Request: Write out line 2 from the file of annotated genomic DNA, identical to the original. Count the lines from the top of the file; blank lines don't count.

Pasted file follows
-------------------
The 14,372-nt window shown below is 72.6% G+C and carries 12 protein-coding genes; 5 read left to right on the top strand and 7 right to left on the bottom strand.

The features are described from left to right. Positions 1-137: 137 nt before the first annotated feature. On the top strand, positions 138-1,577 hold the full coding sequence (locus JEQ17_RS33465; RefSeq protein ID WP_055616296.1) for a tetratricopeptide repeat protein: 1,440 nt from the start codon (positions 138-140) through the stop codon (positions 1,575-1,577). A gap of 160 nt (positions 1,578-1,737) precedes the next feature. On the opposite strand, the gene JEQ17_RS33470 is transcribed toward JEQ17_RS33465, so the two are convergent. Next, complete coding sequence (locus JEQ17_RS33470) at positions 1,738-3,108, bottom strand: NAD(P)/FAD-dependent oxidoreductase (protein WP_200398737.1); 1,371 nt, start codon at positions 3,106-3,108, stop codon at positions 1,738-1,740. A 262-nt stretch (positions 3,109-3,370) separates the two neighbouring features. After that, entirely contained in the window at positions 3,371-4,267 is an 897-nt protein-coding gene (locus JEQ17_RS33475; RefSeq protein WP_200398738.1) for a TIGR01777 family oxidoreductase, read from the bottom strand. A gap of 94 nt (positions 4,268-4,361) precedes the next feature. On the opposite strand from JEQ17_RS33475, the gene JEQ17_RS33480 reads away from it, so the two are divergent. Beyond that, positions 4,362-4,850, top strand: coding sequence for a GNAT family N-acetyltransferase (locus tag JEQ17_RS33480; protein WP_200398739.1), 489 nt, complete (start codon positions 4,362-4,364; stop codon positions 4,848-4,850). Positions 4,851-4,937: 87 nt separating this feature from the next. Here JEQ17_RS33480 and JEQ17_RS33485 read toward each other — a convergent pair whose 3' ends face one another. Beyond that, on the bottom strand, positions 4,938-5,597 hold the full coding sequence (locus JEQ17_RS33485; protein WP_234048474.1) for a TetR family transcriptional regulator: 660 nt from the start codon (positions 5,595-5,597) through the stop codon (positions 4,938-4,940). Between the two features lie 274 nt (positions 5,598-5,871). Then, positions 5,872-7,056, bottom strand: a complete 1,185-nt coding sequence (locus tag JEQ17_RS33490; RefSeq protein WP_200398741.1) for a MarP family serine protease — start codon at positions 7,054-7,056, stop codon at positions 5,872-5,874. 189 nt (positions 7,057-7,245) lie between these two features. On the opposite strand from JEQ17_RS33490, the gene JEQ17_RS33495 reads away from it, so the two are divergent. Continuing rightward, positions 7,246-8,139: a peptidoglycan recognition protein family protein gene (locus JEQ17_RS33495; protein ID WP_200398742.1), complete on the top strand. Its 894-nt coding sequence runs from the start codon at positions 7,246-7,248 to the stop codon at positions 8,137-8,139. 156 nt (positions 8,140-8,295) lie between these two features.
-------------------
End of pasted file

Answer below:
The features are described from left to right. Positions 1-137: 137 nt before the first annotated feature. On the top strand, positions 138-1,577 hold the full coding sequence (locus JEQ17_RS33465; RefSeq protein ID WP_055616296.1) for a tetratricopeptide repeat protein: 1,440 nt from the start codon (positions 138-140) through the stop codon (positions 1,575-1,577). A gap of 160 nt (positions 1,578-1,737) precedes the next feature. On the opposite strand, the gene JEQ17_RS33470 is transcribed toward JEQ17_RS33465, so the two are convergent. Next, complete coding sequence (locus JEQ17_RS33470) at positions 1,738-3,108, bottom strand: NAD(P)/FAD-dependent oxidoreductase (protein WP_200398737.1); 1,371 nt, start codon at positions 3,106-3,108, stop codon at positions 1,738-1,740. A 262-nt stretch (positions 3,109-3,370) separates the two neighbouring features. After that, entirely contained in the window at positions 3,371-4,267 is an 897-nt protein-coding gene (locus JEQ17_RS33475; RefSeq protein WP_200398738.1) for a TIGR01777 family oxidoreductase, read from the bottom strand. A gap of 94 nt (positions 4,268-4,361) precedes the next feature. On the opposite strand from JEQ17_RS33475, the gene JEQ17_RS33480 reads away from it, so the two are divergent. Beyond that, positions 4,362-4,850, top strand: coding sequence for a GNAT family N-acetyltransferase (locus tag JEQ17_RS33480; protein WP_200398739.1), 489 nt, complete (start codon positions 4,362-4,364; stop codon positions 4,848-4,850). Positions 4,851-4,937: 87 nt separating this feature from the next. Here JEQ17_RS33480 and JEQ17_RS33485 read toward each other — a convergent pair whose 3' ends face one another. Beyond that, on the bottom strand, positions 4,938-5,597 hold the full coding sequence (locus JEQ17_RS33485; protein WP_234048474.1) for a TetR family transcriptional regulator: 660 nt from the start codon (positions 5,595-5,597) through the stop codon (positions 4,938-4,940). Between the two features lie 274 nt (positions 5,598-5,871). Then, positions 5,872-7,056, bottom strand: a complete 1,185-nt coding sequence (locus tag JEQ17_RS33490; RefSeq protein WP_200398741.1) for a MarP family serine protease — start codon at positions 7,054-7,056, stop codon at positions 5,872-5,874. 189 nt (positions 7,057-7,245) lie between these two features. On the opposite strand from JEQ17_RS33490, the gene JEQ17_RS33495 reads away from it, so the two are divergent. Continuing rightward, positions 7,246-8,139: a peptidoglycan recognition protein family protein gene (locus JEQ17_RS33495; protein ID WP_200398742.1), complete on the top strand. Its 894-nt coding sequence runs from the start codon at positions 7,246-7,248 to the stop codon at positions 8,137-8,139. 156 nt (positions 8,140-8,295) lie between these two features.